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Planners OK solar farm in eastern Lincoln County

Land owners and farmers in rural eastern North Carolina are also leasing out their land to companies that are installing solar farms to sell energy to the utility grid. Here, Antonio Hope installs the solar panels in the solar farm in St. Paul, N.C..
Land owners and farmers in rural eastern North Carolina are also leasing out their land to companies that are installing solar farms to sell energy to the utility grid. Here, Antonio Hope installs the solar panels in the solar farm in St. Paul, N.C.. MCT

A planned 129-acre, $50 million solar farm in rural eastern Lincoln County would be in harmony with the area and not hurt the value of nearby properties, the Lincoln County Planning Board ruled in unanimously recommending the project Monday night.

Atood LLC, a Charlotte-based developer of solar farms, plans to develop its first Lincoln County project on the west side of Mariposa Road about 1.5 miles south of Old Plank Road.

The Lincoln County commissioners, who have final say, plan to vote on a permit for the project Monday night.

Atood LLC has seven solar farm projects in Cleveland County totaling 20 megawatts, or enough solar power for roughly 2,000 homes, Brian Adams of Atood LLC told the Observer Tuesday.

Atood’s Lincoln County farm, to be called Fire Solar I, would produce 28 megwatts, Adams said. Because of floodplain restrictions, the solar farm will be developed on 90 of the acres, he said.

Owners of the parcels that form the property are Larry and Elizabeth Cloninger and William and Judy Miller.

As required by Lincoln County, solar panels and security fencing will be at least 50 feet from property lines and road right-of-ways. The land slopes inward due to a stream that bisects the property, and that will make the panels even less visible from the nearest roads, Adams said.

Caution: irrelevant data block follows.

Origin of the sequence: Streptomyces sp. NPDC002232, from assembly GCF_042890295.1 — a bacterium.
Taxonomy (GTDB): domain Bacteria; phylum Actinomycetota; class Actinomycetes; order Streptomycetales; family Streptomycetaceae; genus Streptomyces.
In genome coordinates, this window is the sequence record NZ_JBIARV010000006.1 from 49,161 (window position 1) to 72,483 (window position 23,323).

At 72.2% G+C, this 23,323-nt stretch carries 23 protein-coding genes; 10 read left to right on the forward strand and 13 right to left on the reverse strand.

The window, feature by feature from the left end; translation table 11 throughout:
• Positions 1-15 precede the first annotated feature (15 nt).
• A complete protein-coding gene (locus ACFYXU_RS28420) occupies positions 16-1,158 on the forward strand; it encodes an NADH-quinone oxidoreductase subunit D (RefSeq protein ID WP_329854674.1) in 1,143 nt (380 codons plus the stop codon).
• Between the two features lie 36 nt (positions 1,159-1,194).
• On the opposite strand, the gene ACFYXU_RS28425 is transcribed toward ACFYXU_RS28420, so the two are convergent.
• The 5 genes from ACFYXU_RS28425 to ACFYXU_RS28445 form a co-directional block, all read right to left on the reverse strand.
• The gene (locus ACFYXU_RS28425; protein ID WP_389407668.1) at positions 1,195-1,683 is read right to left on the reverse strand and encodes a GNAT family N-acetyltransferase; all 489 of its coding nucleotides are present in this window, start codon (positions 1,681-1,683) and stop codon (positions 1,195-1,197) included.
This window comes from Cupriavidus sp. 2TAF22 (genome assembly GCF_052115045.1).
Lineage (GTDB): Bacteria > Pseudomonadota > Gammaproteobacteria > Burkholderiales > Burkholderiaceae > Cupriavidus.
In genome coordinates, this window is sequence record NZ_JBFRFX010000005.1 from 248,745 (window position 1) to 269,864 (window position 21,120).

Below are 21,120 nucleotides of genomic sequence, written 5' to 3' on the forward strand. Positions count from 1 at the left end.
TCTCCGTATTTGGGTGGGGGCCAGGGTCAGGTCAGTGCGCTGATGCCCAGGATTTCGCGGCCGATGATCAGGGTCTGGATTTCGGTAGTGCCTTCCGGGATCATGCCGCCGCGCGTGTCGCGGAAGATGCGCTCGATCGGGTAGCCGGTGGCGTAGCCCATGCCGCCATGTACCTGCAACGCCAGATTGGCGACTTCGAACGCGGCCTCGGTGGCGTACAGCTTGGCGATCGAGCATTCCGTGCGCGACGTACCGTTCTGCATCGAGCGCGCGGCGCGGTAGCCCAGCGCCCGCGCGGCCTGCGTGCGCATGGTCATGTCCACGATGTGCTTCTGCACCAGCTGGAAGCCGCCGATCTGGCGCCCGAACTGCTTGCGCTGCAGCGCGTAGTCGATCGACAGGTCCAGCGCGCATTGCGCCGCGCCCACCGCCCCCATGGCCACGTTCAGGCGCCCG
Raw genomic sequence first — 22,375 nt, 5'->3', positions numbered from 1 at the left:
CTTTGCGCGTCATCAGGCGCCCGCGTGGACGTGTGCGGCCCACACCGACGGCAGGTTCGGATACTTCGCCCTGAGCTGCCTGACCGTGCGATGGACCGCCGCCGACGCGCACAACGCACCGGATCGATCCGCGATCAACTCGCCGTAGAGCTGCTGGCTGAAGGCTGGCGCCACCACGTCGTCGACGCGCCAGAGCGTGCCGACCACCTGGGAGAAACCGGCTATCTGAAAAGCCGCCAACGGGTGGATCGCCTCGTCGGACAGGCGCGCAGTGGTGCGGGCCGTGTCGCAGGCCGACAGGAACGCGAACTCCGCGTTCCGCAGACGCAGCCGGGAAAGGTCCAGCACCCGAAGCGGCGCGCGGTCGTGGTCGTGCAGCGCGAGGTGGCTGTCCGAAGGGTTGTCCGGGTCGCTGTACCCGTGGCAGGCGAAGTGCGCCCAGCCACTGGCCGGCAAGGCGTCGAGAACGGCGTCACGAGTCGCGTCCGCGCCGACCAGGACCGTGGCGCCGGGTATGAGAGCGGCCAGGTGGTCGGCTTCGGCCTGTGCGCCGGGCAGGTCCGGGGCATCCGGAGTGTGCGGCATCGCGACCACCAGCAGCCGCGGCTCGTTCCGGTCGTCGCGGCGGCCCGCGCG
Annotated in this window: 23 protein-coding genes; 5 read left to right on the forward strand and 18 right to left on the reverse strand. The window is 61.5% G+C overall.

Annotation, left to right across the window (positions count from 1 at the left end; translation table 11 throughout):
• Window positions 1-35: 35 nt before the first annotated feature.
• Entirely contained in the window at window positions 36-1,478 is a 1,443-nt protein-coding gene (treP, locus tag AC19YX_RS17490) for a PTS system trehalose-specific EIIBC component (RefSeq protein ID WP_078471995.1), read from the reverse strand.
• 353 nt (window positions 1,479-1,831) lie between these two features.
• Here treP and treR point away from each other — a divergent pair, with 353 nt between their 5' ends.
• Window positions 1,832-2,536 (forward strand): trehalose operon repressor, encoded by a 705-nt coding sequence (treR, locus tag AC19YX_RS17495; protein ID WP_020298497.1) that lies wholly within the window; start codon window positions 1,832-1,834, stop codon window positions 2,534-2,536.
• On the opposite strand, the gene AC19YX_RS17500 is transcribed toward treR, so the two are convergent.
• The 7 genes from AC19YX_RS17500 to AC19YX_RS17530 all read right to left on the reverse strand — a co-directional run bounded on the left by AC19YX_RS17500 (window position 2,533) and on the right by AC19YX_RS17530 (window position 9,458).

Atood anticipates the life of the project to be 50 years.

Atood also is pursuing three solar farm projects in Rutherford County, Adams said.

In March, the Lincoln County Planning Board also unanimously recommended a 40-acre east Lincoln solar farm planned by a Virginia company formerly known as HelioSage Energy. The county commissioners unanimously approved a permit for the project later that month.

HelioSage became Coronal Development Services LLC after Coronal Group LLC announced that it acquired the majority of HelioSage Energy’s assets.

Coronal plans to build and operate the farm east of the N.C. 16 Bypass near unincorporated Lowesville. The company has a lease option with landowners Gary and Janet Duckworth for the farm, which will be called Freemont Solar Center. The site is south of the Shoppes at Waterside Crossing retail center.

The farm will generate enough electricity for approximately 1,000 average U.S. homes.

Marusak: 704-358-5067;

Twitter: @jmarusak

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